Hardcover, 256 pages
Published April 5th 2016 by Sourcebooks Jabberwocky
Source: Raincoast Books
There must be a handbook somewhere that states that all books with 12 year old protagonists must initially make their protagonists extremely unlikable and not easily sympathized with. Because not gonna lie, I was not at all happy with Julia when Just Like Me begins and though I thawed to her as the narrative progressed, my initial (intense) dislike left a residue.
Julia, Avery, and Becca are the same age and were adopted at around the same time from the same Chinese orphanage. Avery and Becca seem to be fine with their Chinese heritage but Julia is actually offensively flippant and dismissive about who she is. To a certain extent, I understand and empathize with her feelings. She lives in a family with parents who look nothing like her but who are doing everything they can to ensure Julia is in touch with her heritage. Except Julia doesn’t want to be reminded that she is not similar to them; she doesn’t want to be continuously aware that she is not half-Italian and half-Irish.
When her parents, after listening to the advice of a journalist/researcher (one or the other), send Julia to a week long summer camp with Becca and Avery, Julia feels she can do nothing but endure her time there. She doesn’t want to get to know her “Chinese sisters” or spend any time learning or being Chinese. She is dumped, along with 5 other girls, in a cabin and told that to win the camp-wide competition, they need to get along with each and learn to work together as a team to attain victory.
Only bad thing? None of the girls can get along well enough to actually form a team. Julia has her own issues but Becca and Avery are their own people and their own flaws. Then there’s Vanessa, the quintessential mean girl and Meredith, her flunkie. There’s Gina who is a foster at Vanessa’s aunt’s place, so her pseudo-cousin. Vanessa loathes Gina and Gina does everything to provoke Vanessa’s ire. To say things are chaotic is putting it mildly.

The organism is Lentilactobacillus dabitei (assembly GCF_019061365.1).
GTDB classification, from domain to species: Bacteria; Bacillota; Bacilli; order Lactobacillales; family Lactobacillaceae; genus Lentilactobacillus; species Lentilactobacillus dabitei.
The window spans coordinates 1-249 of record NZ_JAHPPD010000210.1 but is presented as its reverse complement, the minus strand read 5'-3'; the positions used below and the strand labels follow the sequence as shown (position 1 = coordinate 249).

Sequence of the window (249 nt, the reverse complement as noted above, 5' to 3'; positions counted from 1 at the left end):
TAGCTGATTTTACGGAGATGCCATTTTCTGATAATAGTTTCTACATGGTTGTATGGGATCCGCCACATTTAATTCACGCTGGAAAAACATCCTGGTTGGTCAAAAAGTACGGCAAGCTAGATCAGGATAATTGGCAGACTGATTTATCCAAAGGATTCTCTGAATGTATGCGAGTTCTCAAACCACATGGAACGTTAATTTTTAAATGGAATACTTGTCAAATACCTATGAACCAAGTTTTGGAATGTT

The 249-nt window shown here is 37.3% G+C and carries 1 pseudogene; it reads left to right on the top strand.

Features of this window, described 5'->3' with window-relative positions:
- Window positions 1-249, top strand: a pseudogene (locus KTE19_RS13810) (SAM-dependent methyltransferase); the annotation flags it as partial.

Cavanaugh does an admirable job of threading all narratives into one primary narrative. Her characters are vibrant and alive, individuated and complete. Julia’s emotions have a ring of truth and honestly, she’s a prickly thing and it is difficult not to roll your eyes at her absolute refusal to associate with anything Chinese in the beginning but her eventual realization that the only one who is pigeon-holing her is…her own self is worth waiting for.
I did wish that Cavanaugh devoted more time to creating an actual relationship between Becca, Avery, and Julia. I realize that some would think it a bit too simple for girls with a shared history and similar origins to be friendly but I have found that sometimes a shared experience creates the foundation necessary for friendship. Becca, Avery, and Julia are very different people and their Chinese heritage doesn’t mean they are different iterations of the same person but it also doesn’t mean they can’t get each other in a way no one else does.
I did like Gina and I loved how her conflicts throw Julia’s issues in stark relief and perhaps give her some context. I did think that the story sometimes strayed too far to campy and there are several moments of super cheese hidden here and there.
All said and done, however, Just Like Me is a solid read and one I would recommend to parents and librarians for kids who may not be going through the same exact thing but will probably empathize with Julia’s journey from feeling alienated and lost to a sense of belonging even being a square among triangles.
Dear Ms. Marcia,
Did my birth mom love me?
All Mrs. Fillmore’s “research this” and “research that” didn’t answer that question. So because I don’t have an answer, I hold on to that baby blanket and pretend not just that the blanket came from my birth mom, but that my birth mom hugged and kissed me when she wrapped me in that blanket.